Unequivocal Majority and Maskin-Monotonicity
AbstractThe unequivocal majority of a social choice rule F is the minimum number of agents that must agree on their best alternative in order to guarantee that this alternative is the only one prescribed by F. If the unequivocal majority of F is larger than the minimum possible value, then some of the alternatives prescribed by F are undesirable (there exists a different alternative which is the most preferred by more than 50% of the agents). Moreover, the larger the unequivocal majority of F, the worse these alternatives are (since the proportion of agents that prefer the same different alternative increases). We show that the smallest unequivocal majority compatible with Maskin-monotonicity is n-((n-1)/m), where n=3 is the number of agents and m=3 is the number of alternatives. This value represents no less than 66.6% of the population.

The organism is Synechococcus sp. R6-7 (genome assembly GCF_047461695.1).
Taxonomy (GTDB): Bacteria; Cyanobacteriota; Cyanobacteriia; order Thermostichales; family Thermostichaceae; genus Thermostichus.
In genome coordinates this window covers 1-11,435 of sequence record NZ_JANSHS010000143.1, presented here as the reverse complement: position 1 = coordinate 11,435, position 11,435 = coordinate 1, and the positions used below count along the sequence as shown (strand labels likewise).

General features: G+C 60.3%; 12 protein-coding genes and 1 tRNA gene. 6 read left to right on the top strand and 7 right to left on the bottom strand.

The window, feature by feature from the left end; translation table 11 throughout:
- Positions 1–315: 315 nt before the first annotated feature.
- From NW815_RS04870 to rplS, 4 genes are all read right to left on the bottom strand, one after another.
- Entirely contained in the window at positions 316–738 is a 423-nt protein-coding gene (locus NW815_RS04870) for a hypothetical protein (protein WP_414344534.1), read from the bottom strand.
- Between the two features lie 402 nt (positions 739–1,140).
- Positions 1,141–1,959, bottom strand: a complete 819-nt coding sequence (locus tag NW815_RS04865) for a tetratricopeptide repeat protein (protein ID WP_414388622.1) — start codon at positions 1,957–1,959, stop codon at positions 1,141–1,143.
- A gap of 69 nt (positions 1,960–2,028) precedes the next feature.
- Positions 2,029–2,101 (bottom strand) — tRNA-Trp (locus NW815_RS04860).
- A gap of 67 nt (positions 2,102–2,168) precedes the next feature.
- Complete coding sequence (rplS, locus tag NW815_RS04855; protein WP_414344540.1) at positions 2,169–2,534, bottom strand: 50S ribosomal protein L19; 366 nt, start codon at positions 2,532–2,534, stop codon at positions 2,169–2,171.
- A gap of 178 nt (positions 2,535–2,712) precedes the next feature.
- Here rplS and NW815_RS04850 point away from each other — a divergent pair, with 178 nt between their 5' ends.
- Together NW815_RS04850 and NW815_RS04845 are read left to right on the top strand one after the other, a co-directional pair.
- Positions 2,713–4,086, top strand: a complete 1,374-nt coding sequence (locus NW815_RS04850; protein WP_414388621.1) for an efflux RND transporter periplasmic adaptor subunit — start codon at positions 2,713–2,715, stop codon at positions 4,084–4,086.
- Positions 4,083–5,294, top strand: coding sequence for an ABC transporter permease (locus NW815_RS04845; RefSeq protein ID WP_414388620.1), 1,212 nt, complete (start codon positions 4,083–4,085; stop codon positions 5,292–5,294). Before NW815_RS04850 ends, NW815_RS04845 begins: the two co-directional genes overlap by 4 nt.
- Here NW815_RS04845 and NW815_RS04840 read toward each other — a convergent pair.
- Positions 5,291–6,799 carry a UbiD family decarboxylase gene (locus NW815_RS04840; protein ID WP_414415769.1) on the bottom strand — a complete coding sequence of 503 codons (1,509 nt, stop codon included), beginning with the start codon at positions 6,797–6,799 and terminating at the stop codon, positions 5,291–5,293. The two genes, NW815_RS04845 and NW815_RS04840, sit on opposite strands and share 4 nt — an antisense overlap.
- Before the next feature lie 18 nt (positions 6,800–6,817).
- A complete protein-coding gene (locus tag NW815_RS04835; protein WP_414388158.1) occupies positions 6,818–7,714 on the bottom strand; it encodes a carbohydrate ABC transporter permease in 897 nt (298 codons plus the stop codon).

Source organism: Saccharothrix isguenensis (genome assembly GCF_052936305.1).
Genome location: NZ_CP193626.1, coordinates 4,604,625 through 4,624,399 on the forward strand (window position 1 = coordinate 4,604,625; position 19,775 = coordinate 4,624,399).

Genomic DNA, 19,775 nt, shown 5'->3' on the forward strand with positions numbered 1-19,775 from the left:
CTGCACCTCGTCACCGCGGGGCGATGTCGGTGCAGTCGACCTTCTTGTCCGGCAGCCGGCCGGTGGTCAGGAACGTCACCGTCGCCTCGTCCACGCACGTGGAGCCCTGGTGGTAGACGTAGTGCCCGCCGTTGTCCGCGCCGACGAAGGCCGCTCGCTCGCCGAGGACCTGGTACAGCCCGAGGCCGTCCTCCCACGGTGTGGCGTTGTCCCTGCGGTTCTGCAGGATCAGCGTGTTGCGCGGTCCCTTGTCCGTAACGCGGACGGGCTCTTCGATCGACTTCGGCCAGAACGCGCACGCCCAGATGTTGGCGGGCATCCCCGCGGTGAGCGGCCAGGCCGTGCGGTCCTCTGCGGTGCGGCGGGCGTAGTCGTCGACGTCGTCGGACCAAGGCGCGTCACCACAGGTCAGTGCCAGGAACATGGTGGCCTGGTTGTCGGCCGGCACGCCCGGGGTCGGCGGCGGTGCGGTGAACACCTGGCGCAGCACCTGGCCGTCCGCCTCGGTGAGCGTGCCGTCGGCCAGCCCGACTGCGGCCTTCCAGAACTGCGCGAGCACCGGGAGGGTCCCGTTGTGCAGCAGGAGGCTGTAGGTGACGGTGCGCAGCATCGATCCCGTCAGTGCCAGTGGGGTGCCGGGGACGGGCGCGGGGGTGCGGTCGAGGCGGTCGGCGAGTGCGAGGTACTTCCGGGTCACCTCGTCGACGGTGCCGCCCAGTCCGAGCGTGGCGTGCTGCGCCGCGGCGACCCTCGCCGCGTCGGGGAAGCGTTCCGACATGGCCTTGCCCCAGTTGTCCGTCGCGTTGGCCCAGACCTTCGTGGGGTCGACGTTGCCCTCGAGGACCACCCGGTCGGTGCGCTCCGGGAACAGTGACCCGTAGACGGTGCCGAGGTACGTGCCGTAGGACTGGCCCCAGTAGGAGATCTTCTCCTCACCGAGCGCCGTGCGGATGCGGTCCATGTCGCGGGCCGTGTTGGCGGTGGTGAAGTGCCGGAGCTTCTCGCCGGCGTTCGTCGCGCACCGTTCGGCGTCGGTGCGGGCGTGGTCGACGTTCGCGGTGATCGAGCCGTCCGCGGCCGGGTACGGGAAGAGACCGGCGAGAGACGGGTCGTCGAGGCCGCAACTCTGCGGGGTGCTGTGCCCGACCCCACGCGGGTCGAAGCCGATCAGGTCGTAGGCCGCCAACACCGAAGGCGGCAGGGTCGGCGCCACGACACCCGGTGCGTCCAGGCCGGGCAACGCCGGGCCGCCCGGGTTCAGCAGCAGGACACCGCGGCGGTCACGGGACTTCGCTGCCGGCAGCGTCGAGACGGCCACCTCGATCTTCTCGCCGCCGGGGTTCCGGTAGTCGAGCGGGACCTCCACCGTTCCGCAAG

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Bibliographic InfoPaper provided by Universidad de Málaga, Department of Economic Theory, Málaga Economic Theory Research Center in its series Working Papers with number 2008-3.
Length: 12 pages
Date of creation: Mar 2008
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Maskin-monotonicity; Majority; Condorcet winner;
Other versions of this item:
- C70 - Mathematical and Quantitative Methods - - Game Theory and Bargaining Theory - - - General
- D78 - Microeconomics - - Analysis of Collective Decision-Making - - - Positive Analysis of Policy Formulation and Implementation
This paper has been announced in the following NEP Reports:
- NEP-ALL-2008-03-25 (All new papers)
- NEP-CDM-2008-03-25 (Collective Decision-Making)
- NEP-GTH-2008-03-25 (Game Theory)
- NEP-POL-2008-03-25 (Positive Political Economics)
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